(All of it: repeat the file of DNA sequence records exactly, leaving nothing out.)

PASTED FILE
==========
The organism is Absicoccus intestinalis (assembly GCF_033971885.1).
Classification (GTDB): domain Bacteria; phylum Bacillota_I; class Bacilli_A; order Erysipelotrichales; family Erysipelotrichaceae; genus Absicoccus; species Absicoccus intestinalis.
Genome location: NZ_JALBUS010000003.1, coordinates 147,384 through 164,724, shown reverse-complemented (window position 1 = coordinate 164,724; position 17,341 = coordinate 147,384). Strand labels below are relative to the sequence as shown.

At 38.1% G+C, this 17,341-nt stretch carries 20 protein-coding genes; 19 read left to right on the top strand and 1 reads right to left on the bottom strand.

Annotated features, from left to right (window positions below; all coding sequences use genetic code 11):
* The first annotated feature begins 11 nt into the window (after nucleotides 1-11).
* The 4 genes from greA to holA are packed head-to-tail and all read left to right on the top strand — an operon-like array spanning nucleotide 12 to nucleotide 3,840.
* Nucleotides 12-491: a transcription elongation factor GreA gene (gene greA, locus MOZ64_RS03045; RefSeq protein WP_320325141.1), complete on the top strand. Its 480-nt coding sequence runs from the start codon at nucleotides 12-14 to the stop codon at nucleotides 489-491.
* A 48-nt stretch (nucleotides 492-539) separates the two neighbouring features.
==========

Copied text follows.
The organism is Absicoccus intestinalis (assembly GCF_033971885.1).
Classification (GTDB): domain Bacteria; phylum Bacillota_I; class Bacilli_A; order Erysipelotrichales; family Erysipelotrichaceae; genus Absicoccus; species Absicoccus intestinalis.
Genome location: NZ_JALBUS010000003.1, coordinates 147,384 through 164,724, shown reverse-complemented (window position 1 = coordinate 164,724; position 17,341 = coordinate 147,384). Strand labels below are relative to the sequence as shown.

At 38.1% G+C, this 17,341-nt stretch carries 20 protein-coding genes; 19 read left to right on the top strand and 1 reads right to left on the bottom strand.

Annotated features, from left to right (window positions below; all coding sequences use genetic code 11):
* The first annotated feature begins 11 nt into the window (after nucleotides 1-11).
* The 4 genes from greA to holA are packed head-to-tail and all read left to right on the top strand — an operon-like array spanning nucleotide 12 to nucleotide 3,840.
* Nucleotides 12-491: a transcription elongation factor GreA gene (gene greA, locus MOZ64_RS03045; RefSeq protein WP_320325141.1), complete on the top strand. Its 480-nt coding sequence runs from the start codon at nucleotides 12-14 to the stop codon at nucleotides 489-491.
* A 48-nt stretch (nucleotides 492-539) separates the two neighbouring features.